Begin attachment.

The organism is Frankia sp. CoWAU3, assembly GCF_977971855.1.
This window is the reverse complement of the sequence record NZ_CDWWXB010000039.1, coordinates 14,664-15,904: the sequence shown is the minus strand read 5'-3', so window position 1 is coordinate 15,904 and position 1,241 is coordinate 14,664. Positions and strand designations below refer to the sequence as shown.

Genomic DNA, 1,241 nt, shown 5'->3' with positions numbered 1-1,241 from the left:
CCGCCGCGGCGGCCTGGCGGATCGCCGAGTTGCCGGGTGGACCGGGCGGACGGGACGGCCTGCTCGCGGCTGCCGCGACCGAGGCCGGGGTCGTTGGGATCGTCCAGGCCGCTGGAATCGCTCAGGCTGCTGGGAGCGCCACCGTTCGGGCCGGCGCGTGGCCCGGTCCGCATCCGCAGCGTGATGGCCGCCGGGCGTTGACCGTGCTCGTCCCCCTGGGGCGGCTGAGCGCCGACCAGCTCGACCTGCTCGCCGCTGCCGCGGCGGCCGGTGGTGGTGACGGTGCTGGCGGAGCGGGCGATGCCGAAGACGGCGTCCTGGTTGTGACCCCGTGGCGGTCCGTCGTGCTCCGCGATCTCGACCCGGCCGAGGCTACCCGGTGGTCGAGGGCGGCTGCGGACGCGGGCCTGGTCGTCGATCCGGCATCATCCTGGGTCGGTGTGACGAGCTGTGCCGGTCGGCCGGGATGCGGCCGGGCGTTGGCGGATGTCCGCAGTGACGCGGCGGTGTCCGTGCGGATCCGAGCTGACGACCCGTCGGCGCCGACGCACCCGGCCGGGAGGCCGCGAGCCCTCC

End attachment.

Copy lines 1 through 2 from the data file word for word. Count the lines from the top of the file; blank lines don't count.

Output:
The organism is Frankia sp. CoWAU3, assembly GCF_977971855.1.
This window is the reverse complement of the sequence record NZ_CDWWXB010000039.1, coordinates 14,664-15,904: the sequence shown is the minus strand read 5'-3', so window position 1 is coordinate 15,904 and position 1,241 is coordinate 14,664. Positions and strand designations below refer to the sequence as shown.